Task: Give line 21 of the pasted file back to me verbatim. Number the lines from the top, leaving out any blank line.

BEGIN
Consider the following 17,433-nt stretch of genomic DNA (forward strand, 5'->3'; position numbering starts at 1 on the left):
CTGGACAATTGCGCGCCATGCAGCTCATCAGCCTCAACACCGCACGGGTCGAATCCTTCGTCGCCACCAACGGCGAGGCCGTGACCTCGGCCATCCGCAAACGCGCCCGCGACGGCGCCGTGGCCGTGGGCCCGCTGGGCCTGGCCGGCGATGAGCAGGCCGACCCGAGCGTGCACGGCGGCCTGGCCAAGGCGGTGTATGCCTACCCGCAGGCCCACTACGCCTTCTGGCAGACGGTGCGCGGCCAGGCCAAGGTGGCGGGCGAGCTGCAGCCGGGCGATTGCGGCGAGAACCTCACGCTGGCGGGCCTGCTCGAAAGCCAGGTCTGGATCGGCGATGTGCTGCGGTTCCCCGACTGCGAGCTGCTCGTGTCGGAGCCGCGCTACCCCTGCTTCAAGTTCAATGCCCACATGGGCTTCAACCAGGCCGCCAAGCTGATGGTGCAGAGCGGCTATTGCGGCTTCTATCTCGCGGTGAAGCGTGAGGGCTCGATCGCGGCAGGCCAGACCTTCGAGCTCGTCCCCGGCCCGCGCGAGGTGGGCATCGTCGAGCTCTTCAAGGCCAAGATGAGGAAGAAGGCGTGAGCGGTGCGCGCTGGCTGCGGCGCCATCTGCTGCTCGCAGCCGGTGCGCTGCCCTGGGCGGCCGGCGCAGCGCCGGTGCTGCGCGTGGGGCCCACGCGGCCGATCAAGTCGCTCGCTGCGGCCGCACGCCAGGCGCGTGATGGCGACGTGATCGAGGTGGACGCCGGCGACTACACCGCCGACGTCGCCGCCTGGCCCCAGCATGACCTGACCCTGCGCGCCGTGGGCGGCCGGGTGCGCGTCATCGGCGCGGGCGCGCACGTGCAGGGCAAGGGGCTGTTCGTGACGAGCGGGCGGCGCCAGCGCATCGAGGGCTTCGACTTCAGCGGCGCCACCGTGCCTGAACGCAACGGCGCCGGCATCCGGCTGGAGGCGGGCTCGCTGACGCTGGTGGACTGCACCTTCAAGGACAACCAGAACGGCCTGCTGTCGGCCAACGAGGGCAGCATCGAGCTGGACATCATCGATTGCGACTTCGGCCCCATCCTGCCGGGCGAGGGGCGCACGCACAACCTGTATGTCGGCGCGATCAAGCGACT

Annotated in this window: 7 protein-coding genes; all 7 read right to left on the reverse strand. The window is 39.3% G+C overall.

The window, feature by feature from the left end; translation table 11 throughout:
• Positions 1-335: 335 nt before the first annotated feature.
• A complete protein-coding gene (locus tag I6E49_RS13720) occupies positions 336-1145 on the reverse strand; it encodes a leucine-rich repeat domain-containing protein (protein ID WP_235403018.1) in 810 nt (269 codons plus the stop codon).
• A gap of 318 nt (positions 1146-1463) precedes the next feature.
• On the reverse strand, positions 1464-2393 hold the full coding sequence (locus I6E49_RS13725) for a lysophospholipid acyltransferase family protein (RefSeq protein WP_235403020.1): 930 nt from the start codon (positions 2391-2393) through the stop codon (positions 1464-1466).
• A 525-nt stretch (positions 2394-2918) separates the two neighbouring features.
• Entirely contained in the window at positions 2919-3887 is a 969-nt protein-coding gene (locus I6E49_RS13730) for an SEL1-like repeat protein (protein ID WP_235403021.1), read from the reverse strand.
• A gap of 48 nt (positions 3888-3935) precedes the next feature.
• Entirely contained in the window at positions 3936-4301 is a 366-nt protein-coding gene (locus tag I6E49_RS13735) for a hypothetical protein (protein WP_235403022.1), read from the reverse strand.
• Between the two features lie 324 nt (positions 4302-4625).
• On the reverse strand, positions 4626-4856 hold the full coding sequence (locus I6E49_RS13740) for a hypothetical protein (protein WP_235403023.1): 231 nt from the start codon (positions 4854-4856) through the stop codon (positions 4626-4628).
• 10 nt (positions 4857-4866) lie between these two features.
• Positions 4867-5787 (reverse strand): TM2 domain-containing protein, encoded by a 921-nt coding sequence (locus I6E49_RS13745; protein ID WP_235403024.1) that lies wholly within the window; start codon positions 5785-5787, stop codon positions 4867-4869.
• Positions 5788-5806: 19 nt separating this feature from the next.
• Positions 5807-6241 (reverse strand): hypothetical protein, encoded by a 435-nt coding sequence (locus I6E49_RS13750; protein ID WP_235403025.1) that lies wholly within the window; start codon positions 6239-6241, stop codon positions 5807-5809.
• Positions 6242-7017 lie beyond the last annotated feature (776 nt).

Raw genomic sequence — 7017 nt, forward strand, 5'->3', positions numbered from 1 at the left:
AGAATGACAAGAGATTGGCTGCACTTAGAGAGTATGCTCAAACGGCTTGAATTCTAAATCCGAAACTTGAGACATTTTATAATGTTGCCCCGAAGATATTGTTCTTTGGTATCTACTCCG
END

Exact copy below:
AGAATGACAAGAGATTGGCTGCACTTAGAGAGTATGCTCAAACGGCTTGAATTCTAAATCCGAAACTTGAGACATTTTATAATGTTGCCCCGAAGATATTGTTCTTTGGTATCTACTCCG